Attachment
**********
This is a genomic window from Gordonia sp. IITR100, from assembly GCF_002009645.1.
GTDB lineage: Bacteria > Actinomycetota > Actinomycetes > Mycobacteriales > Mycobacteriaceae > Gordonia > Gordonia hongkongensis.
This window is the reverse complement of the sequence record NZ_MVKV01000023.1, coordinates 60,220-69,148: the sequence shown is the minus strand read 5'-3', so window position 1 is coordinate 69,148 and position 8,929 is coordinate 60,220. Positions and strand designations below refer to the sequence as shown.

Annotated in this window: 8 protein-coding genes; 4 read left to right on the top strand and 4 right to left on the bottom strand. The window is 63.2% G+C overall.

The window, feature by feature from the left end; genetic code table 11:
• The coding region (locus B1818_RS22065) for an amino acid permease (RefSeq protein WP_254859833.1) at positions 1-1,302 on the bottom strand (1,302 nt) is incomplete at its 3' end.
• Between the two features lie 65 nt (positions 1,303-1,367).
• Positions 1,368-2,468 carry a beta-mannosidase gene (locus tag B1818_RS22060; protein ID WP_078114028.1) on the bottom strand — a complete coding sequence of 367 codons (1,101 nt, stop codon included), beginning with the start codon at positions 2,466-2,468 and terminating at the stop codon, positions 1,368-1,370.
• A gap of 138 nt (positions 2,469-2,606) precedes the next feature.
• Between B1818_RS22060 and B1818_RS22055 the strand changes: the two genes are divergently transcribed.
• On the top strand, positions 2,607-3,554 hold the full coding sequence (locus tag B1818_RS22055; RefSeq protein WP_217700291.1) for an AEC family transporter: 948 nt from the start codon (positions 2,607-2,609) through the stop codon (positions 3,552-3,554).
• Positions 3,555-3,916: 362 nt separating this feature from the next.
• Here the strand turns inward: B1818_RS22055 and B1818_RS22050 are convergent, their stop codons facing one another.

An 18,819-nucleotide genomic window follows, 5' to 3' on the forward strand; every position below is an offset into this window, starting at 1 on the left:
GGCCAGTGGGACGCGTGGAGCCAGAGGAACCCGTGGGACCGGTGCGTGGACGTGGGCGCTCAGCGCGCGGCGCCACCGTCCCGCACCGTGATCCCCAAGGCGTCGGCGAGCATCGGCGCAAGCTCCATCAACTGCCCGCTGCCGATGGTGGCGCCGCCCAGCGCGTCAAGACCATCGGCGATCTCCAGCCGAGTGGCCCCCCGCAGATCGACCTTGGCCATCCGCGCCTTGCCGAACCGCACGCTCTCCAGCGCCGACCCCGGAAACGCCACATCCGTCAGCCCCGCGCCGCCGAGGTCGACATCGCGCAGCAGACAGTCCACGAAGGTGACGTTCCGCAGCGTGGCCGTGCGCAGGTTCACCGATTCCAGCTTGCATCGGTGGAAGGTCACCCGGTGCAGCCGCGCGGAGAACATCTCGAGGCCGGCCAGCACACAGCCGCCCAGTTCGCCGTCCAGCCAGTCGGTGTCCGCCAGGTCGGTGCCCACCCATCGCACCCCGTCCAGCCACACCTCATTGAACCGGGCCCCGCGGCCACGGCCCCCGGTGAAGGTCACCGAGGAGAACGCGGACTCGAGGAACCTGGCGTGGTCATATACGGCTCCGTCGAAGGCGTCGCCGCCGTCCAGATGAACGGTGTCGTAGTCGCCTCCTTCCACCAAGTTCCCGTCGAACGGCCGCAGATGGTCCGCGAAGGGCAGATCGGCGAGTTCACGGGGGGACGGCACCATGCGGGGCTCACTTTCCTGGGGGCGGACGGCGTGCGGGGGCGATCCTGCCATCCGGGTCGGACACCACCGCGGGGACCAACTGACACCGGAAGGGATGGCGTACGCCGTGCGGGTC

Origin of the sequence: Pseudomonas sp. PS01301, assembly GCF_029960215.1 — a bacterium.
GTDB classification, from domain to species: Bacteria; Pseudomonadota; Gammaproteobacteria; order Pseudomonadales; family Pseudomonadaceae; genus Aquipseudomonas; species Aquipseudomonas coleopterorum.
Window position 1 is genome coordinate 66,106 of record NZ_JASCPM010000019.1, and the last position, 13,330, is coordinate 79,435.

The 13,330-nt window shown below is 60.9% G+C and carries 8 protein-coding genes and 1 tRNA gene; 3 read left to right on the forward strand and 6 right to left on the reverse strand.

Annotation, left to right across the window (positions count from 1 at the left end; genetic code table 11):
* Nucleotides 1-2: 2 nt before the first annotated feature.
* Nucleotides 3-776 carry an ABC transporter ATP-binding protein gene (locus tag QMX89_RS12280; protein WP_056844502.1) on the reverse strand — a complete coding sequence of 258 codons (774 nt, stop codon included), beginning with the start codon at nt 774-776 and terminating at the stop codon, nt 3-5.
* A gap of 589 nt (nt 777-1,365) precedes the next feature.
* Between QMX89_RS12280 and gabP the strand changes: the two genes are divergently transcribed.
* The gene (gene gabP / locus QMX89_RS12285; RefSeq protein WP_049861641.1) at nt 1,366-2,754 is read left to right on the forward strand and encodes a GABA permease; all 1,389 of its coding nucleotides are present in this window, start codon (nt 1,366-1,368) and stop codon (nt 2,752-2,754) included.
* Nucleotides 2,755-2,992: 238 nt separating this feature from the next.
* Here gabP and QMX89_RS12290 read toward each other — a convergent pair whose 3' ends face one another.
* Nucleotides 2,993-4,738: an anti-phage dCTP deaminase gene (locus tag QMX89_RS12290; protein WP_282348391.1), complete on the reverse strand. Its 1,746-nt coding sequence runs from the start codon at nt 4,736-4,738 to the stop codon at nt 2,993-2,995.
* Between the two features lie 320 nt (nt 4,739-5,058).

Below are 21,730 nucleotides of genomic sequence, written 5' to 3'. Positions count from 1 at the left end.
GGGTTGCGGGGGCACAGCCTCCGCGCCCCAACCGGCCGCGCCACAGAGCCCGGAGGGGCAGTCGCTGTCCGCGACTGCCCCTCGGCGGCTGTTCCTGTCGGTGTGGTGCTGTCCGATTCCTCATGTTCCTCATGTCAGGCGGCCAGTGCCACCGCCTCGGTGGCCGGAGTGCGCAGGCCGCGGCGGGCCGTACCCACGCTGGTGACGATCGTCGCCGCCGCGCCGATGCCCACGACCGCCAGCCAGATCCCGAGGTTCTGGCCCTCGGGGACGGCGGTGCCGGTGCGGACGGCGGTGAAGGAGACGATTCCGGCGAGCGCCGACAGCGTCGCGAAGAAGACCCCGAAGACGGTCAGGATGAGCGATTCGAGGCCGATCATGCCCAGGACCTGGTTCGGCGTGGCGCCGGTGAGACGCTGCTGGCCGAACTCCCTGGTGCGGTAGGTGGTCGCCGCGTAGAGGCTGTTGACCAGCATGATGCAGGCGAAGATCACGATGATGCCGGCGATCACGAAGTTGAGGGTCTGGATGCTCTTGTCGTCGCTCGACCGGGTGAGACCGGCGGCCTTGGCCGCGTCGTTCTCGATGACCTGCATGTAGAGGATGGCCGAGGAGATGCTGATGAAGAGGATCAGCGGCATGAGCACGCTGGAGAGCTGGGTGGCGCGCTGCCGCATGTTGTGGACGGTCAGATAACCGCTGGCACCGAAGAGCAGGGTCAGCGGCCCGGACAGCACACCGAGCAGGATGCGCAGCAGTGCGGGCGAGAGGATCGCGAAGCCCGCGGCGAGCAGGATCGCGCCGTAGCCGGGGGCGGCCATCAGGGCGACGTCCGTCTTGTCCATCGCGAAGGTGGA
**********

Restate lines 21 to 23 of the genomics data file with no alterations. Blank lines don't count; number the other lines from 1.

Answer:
* Nucleotides 1-2: 2 nt before the first annotated feature.
* Nucleotides 3-776 carry an ABC transporter ATP-binding protein gene (locus tag QMX89_RS12280; protein WP_056844502.1) on the reverse strand — a complete coding sequence of 258 codons (774 nt, stop codon included), beginning with the start codon at nt 774-776 and terminating at the stop codon, nt 3-5.
* A gap of 589 nt (nt 777-1,365) precedes the next feature.